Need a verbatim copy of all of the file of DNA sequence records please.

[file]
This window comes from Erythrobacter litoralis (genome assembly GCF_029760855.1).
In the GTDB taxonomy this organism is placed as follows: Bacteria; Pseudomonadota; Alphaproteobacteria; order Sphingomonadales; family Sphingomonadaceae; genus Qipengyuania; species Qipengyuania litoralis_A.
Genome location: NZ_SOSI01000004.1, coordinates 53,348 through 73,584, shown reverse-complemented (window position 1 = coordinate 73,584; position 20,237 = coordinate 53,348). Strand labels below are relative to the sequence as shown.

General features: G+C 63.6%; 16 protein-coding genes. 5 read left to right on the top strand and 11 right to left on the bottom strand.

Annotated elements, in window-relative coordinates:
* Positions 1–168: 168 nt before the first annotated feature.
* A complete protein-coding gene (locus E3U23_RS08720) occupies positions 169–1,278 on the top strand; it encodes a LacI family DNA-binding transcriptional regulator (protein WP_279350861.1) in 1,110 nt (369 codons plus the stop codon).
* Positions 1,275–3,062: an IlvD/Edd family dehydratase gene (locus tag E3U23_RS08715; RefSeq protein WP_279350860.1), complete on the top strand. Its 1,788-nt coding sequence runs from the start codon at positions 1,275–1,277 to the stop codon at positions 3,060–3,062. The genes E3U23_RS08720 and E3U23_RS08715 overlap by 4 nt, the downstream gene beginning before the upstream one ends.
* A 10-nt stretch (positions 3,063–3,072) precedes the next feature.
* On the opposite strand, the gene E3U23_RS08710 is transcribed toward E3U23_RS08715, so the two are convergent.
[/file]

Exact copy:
This window comes from Erythrobacter litoralis (genome assembly GCF_029760855.1).
In the GTDB taxonomy this organism is placed as follows: Bacteria; Pseudomonadota; Alphaproteobacteria; order Sphingomonadales; family Sphingomonadaceae; genus Qipengyuania; species Qipengyuania litoralis_A.
Genome location: NZ_SOSI01000004.1, coordinates 53,348 through 73,584, shown reverse-complemented (window position 1 = coordinate 73,584; position 20,237 = coordinate 53,348). Strand labels below are relative to the sequence as shown.

General features: G+C 63.6%; 16 protein-coding genes. 5 read left to right on the top strand and 11 right to left on the bottom strand.

Annotated elements, in window-relative coordinates:
* Positions 1–168: 168 nt before the first annotated feature.
* A complete protein-coding gene (locus E3U23_RS08720) occupies positions 169–1,278 on the top strand; it encodes a LacI family DNA-binding transcriptional regulator (protein WP_279350861.1) in 1,110 nt (369 codons plus the stop codon).
* Positions 1,275–3,062: an IlvD/Edd family dehydratase gene (locus tag E3U23_RS08715; RefSeq protein WP_279350860.1), complete on the top strand. Its 1,788-nt coding sequence runs from the start codon at positions 1,275–1,277 to the stop codon at positions 3,060–3,062. The genes E3U23_RS08720 and E3U23_RS08715 overlap by 4 nt, the downstream gene beginning before the upstream one ends.
* A 10-nt stretch (positions 3,063–3,072) precedes the next feature.
* On the opposite strand, the gene E3U23_RS08710 is transcribed toward E3U23_RS08715, so the two are convergent.